Carl Barat – How I Wrote ‘Death On The Stairs’

I’ve always said ‘Death On The Stairs’ is my favourite track off ‘Up The Bracket’. That’s the one that clangs on my heartstrings. There’s a lot of desperation and hope and optimism in it.

It’s got a number of geneses. The first incarnation of it was a poem I wrote in an old notebook that I called ‘Death On The Stairs’, none of which is actually in the song. Then Peter wrote a play – a dialogue – about someone going for a job interview called Mr Spaniel, and for some reason that was called ‘Death On The Stairs’. And then, finally, I went to the toilet in the Albion Rooms once with a copy of The Times’ Literary Supplement, and I wrote down everything that caught my imagination from that and came out and thrashed it out.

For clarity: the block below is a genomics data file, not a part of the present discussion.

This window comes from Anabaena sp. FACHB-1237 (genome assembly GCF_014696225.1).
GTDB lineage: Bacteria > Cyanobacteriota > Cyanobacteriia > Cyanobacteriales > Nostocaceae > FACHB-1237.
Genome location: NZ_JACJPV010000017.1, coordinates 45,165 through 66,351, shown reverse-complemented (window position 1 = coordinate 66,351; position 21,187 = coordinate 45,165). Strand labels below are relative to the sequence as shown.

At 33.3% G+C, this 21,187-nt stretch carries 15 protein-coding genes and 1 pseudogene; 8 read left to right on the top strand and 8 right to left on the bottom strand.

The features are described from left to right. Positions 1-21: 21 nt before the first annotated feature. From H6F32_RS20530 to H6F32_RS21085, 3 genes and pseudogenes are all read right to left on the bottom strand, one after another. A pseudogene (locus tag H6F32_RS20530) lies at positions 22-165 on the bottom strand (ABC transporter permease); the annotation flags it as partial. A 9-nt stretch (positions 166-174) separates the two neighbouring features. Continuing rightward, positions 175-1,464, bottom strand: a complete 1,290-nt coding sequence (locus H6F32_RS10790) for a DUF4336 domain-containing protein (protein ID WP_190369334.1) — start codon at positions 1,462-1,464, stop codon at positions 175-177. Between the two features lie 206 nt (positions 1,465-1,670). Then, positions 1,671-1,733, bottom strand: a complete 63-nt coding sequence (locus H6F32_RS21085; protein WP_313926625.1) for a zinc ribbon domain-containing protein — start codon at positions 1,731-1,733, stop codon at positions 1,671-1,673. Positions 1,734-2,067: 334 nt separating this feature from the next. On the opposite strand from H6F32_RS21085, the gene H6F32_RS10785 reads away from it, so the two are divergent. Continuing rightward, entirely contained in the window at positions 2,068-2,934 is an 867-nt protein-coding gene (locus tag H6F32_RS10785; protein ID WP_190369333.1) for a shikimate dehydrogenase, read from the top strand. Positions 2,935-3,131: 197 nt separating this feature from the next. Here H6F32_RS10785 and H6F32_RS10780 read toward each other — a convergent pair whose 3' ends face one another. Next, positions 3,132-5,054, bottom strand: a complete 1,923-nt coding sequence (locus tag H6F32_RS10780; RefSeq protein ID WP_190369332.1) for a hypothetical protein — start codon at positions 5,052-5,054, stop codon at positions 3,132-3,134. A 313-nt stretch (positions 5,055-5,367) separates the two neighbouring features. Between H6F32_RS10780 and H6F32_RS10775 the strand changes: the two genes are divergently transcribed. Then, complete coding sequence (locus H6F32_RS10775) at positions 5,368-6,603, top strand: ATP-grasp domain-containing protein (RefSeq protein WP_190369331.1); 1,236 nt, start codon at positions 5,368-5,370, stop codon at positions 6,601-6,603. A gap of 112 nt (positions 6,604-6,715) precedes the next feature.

Peter already had the chords, and the riff came when I was lying on my back playing one of those resonator guitars because I was too drunk to do anything useful. Peter was going, “Play the fucking riff, damn you! You fucking lush! You ham!” and that came out. I remember we only had a mobile phone to record it on, and we could only record onto the answerphone too. So he recorded me on the floor doing that against his chords, and then again with the words. That’s how it came about. The bit about Eritrea made it in there because there was a particularly attractive girl who came from there – she worked on the front desk when I used to work in mental health. It’s always been the one for me,
and it kind of still is.

Read the full untold story of The Libertines’ debauched masterpiece ‘Up The Bracket’ in the new issue of the NME, or get this week’s digital issue here.